Dear President Moon: Stop the Madness

Saying he will become the "president of all people," President Moon Jae-In of the Republic of Korea has invited the Korean people to send him their policy ideas. Whether this effort to throw open the doors of government will have any real effect on South Korean policy remains to be seen. But, at a bare minimum, it offers people an opportunity to voice to their hopes and fears to President Moon in more than tweets or sound bytes.

I am adding my voice, for two reasons. First, as an American adoptive parent with an interest in U.S.-ROK relations, I am compelled to call out the injustice of intercountry adoptee deportation. I also believe voices like mine - neither Korean by ethnicity nor Korean by citizenship - support adoptees seeking an end to adoption from Korea.

My letter follows and will be sent with a Korean translation to President Moon's transition committee. If you would like to send your thoughts, direct them to
Congratulations on your election to lead the people of the Republic of Korea as President.

Although I am not an ethnic Korean, I am the adoptive parent of two Korean children, both adopted as infants in 1989 and 1991. I am deeply interested in issues of Korean law and diplomacy that have the potential to touch my children and other Korean overseas adoptees, including intersecting U.S. issues.

One such concern is the U.S. practice of deporting intercountry adoptees who, due to the failures of their adoptive parents and adoption agencies, lack U.S. citizenship. Years of effort to amend U.S. laws (including the Child Citizenship Act of 2000, or CCA 2000) to grant citizenship to all intercountry adoptees, retroactively and regardless of their age, have failed. Many continue to learn as adults that they lack this legal protection. Those who run afoul of other laws have been deported to their home countries, including Korea. As the recent suicide of Phillip Clay in Korea demonstrates, such deportations can have tragic outcomes.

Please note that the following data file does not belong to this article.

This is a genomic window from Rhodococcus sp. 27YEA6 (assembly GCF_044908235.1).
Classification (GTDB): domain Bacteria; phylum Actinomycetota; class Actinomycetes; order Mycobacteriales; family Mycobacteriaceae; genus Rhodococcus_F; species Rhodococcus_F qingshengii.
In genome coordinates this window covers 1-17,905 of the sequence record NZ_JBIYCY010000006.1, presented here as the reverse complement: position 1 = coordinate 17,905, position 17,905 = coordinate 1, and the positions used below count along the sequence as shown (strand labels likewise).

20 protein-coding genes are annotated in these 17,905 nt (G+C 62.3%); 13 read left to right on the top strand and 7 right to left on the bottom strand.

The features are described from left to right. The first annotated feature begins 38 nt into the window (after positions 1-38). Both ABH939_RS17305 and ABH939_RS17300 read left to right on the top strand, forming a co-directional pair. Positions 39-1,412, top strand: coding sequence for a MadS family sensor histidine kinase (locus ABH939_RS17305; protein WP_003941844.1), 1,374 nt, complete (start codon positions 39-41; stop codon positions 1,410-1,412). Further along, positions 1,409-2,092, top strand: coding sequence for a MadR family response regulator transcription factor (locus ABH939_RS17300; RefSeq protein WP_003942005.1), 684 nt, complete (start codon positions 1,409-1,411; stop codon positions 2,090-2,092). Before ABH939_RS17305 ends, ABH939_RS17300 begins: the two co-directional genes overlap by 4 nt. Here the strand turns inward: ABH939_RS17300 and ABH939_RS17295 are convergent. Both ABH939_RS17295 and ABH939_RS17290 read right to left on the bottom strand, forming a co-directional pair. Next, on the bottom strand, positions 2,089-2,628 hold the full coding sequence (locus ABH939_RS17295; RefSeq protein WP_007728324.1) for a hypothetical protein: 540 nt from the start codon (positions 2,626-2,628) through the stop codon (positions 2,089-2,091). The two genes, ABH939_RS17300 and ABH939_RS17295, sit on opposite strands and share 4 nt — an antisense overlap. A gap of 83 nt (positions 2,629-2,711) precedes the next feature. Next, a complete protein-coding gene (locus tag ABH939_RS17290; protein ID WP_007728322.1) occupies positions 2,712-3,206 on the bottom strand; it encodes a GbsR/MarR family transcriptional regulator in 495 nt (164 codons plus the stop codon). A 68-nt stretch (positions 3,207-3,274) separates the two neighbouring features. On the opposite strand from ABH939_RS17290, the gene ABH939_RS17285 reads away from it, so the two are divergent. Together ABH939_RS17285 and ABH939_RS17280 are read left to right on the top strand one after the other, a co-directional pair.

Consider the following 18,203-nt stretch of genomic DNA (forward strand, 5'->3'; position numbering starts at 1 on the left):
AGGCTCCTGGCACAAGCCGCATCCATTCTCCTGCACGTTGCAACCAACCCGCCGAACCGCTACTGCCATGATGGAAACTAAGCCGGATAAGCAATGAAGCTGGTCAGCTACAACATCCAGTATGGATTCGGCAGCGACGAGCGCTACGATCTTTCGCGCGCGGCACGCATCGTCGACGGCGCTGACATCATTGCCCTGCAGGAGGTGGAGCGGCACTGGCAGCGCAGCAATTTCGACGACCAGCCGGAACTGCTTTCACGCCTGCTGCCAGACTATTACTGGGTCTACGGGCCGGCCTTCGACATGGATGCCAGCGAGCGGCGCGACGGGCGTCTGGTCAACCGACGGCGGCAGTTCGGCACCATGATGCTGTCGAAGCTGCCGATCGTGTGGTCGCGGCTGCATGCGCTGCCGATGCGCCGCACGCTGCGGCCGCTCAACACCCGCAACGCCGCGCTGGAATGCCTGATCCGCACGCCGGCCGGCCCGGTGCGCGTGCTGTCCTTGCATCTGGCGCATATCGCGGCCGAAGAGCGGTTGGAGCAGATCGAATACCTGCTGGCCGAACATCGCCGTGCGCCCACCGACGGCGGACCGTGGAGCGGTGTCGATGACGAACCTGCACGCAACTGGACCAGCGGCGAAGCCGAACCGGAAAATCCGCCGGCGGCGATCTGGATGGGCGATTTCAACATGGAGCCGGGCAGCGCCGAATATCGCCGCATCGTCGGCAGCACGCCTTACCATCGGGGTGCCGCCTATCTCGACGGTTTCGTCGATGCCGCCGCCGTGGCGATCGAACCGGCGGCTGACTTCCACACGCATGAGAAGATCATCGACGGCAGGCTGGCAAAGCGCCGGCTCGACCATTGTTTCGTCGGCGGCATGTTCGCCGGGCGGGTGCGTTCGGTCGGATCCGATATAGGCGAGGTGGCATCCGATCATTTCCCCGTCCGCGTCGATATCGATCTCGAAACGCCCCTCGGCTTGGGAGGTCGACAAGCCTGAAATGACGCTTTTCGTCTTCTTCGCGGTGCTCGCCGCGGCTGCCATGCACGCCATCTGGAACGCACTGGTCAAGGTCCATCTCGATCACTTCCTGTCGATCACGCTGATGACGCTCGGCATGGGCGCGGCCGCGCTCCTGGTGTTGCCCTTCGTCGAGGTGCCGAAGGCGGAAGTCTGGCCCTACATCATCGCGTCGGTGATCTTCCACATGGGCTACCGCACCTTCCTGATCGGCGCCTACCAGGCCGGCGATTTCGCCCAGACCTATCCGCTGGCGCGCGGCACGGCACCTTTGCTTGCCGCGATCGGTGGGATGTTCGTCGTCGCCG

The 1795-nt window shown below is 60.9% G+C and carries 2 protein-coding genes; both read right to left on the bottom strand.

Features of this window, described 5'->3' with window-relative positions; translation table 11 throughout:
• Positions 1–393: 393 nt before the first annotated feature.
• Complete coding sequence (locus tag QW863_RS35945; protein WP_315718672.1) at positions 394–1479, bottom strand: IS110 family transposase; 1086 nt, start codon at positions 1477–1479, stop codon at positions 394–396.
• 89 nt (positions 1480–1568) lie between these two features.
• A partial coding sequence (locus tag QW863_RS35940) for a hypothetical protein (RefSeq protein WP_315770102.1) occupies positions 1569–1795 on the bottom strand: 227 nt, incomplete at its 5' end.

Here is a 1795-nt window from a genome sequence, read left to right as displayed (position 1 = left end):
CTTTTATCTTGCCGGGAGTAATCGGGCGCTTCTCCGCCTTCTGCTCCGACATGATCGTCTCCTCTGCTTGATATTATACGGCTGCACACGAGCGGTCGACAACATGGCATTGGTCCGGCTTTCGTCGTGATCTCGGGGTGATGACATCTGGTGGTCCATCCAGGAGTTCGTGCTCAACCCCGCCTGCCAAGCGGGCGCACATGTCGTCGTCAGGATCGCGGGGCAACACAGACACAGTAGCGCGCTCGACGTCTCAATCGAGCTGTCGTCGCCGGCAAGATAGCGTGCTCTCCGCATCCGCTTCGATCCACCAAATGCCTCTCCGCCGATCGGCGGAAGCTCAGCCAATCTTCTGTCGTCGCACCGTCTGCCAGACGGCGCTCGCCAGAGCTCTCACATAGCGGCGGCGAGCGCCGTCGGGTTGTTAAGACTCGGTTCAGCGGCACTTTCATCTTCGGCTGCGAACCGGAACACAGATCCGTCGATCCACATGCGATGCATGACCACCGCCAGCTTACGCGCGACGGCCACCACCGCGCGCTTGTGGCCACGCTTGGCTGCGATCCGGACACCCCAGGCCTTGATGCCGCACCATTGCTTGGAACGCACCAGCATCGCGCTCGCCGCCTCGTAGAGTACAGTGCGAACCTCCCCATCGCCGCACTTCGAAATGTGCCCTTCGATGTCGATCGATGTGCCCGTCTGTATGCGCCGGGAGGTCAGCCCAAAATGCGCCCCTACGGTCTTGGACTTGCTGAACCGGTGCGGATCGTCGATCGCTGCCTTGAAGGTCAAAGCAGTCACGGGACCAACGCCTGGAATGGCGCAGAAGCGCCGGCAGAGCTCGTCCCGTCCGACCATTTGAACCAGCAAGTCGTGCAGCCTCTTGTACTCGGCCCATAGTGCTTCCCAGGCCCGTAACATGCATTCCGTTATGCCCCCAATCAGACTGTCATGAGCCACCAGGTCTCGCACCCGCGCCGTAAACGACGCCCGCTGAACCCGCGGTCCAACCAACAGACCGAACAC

Since the United States has demonstrated little leadership in resolving this situation, I urge your government to refuse entry into Korea to deported adoptees and to instruct your government to make adoptee deportation and repatriation a diplomatic concern with the United States. I also urge Korea to cease placing children for adoption here, as American promises of “forever families” for Korea’s children are not genuine.

Thank you for your consideration. I wish you the greatest success in your presidency, and send good wishes and blessings to you and the people of the Republic of Korea.


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